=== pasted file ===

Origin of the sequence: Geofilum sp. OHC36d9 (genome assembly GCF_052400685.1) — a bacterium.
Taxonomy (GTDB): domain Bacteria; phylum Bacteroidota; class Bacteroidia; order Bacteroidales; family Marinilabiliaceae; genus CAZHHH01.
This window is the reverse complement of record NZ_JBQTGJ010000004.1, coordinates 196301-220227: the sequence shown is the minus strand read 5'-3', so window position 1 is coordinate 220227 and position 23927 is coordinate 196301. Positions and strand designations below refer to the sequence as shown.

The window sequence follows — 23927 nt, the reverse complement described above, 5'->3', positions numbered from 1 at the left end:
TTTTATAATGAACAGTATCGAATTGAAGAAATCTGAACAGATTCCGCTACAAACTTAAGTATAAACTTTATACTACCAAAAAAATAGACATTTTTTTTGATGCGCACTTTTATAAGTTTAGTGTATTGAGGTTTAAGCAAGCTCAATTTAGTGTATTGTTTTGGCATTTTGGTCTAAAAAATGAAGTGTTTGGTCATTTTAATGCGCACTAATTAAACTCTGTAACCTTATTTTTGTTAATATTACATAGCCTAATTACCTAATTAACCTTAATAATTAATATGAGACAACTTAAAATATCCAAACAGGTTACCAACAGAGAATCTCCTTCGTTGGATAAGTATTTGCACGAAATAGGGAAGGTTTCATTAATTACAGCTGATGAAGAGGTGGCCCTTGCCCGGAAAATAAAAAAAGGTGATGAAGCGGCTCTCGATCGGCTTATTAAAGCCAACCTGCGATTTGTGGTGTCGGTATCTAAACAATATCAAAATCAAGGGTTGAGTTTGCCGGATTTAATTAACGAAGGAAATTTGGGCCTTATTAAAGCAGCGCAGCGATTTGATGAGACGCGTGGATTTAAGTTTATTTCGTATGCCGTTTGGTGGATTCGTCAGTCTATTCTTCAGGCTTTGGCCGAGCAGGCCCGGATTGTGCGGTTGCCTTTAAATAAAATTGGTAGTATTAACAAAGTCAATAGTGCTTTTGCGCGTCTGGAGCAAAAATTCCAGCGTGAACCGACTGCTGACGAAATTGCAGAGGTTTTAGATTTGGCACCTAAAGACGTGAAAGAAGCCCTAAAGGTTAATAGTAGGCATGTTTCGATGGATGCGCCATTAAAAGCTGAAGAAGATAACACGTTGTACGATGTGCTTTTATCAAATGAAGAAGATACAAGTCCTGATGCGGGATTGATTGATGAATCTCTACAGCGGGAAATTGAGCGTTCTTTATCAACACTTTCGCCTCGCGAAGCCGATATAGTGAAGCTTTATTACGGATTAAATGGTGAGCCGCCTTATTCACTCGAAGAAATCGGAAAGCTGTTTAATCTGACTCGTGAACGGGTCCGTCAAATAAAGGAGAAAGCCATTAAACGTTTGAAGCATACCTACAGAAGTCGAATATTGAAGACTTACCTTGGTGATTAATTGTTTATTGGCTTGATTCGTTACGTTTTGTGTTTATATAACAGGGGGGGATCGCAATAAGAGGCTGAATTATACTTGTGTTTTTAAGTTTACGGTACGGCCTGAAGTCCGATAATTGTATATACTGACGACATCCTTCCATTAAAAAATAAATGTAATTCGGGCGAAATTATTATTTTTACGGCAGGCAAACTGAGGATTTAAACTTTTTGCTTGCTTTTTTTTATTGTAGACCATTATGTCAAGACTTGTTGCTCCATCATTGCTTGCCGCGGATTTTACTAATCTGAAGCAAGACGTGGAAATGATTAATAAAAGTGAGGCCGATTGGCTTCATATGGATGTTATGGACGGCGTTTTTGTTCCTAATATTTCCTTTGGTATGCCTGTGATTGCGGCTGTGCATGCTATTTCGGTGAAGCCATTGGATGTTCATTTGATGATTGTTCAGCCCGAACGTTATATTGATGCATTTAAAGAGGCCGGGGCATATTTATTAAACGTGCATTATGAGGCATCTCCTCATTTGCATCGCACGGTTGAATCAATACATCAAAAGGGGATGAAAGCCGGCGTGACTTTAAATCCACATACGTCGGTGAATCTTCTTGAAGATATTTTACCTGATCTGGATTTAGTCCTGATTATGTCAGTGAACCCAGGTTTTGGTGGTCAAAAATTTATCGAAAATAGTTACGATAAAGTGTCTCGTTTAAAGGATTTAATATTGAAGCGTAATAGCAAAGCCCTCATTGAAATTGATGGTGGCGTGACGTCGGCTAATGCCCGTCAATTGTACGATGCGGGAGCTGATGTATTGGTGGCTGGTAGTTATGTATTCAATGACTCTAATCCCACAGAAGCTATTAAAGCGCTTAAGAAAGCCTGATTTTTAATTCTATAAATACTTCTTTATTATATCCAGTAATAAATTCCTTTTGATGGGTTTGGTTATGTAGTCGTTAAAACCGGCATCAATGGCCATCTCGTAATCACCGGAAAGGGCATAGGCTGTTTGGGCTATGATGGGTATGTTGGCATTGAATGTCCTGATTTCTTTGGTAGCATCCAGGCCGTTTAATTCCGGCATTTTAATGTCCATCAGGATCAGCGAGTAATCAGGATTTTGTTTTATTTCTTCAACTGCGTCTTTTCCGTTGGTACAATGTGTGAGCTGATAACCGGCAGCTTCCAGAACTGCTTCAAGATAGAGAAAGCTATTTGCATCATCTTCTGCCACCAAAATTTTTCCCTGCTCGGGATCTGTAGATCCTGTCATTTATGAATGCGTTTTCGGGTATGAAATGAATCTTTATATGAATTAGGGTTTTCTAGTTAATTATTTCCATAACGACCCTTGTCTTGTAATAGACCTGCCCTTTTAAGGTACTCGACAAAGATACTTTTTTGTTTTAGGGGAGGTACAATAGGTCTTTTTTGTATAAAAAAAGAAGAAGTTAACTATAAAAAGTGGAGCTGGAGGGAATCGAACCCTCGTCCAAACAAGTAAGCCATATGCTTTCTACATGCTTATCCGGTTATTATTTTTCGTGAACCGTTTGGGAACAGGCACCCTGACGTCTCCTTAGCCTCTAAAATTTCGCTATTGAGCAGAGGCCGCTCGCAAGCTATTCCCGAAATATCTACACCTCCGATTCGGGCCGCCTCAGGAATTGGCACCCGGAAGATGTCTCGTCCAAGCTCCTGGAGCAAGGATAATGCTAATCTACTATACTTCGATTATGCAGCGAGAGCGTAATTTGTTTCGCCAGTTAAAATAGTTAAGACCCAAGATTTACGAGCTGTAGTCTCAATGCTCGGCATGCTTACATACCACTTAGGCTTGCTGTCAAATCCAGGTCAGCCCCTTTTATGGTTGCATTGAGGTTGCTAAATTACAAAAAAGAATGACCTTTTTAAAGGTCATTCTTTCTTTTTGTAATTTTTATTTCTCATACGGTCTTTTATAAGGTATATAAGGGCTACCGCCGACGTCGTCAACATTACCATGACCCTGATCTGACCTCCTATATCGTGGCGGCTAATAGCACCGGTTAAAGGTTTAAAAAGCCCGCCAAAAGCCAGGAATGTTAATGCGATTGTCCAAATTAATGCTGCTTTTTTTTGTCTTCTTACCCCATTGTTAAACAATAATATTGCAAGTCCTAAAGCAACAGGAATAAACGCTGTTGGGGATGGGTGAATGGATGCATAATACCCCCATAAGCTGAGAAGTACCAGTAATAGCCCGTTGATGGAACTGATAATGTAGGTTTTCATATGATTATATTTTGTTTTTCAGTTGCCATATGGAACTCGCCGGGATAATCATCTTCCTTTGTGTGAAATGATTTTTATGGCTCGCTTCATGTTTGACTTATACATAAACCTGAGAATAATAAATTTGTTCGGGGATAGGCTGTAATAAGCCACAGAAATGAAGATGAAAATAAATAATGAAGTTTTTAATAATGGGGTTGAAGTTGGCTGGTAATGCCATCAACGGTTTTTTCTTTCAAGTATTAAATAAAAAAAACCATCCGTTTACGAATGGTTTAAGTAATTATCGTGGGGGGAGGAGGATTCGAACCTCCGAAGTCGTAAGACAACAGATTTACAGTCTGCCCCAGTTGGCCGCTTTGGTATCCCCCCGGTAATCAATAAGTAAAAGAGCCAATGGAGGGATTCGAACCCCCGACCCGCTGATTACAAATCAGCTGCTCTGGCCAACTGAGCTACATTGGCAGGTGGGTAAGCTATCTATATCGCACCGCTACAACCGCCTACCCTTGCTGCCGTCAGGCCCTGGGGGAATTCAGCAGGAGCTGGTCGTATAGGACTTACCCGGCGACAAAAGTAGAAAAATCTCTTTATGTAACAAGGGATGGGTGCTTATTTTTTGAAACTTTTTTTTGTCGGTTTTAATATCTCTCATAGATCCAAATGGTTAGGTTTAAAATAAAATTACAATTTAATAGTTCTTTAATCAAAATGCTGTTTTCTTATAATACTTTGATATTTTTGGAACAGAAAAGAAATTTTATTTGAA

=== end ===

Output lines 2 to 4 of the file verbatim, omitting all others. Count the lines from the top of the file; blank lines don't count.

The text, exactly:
Taxonomy (GTDB): domain Bacteria; phylum Bacteroidota; class Bacteroidia; order Bacteroidales; family Marinilabiliaceae; genus CAZHHH01.
This window is the reverse complement of record NZ_JBQTGJ010000004.1, coordinates 196301-220227: the sequence shown is the minus strand read 5'-3', so window position 1 is coordinate 220227 and position 23927 is coordinate 196301. Positions and strand designations below refer to the sequence as shown.

The window sequence follows — 23927 nt, the reverse complement described above, 5'->3', positions numbered from 1 at the left end: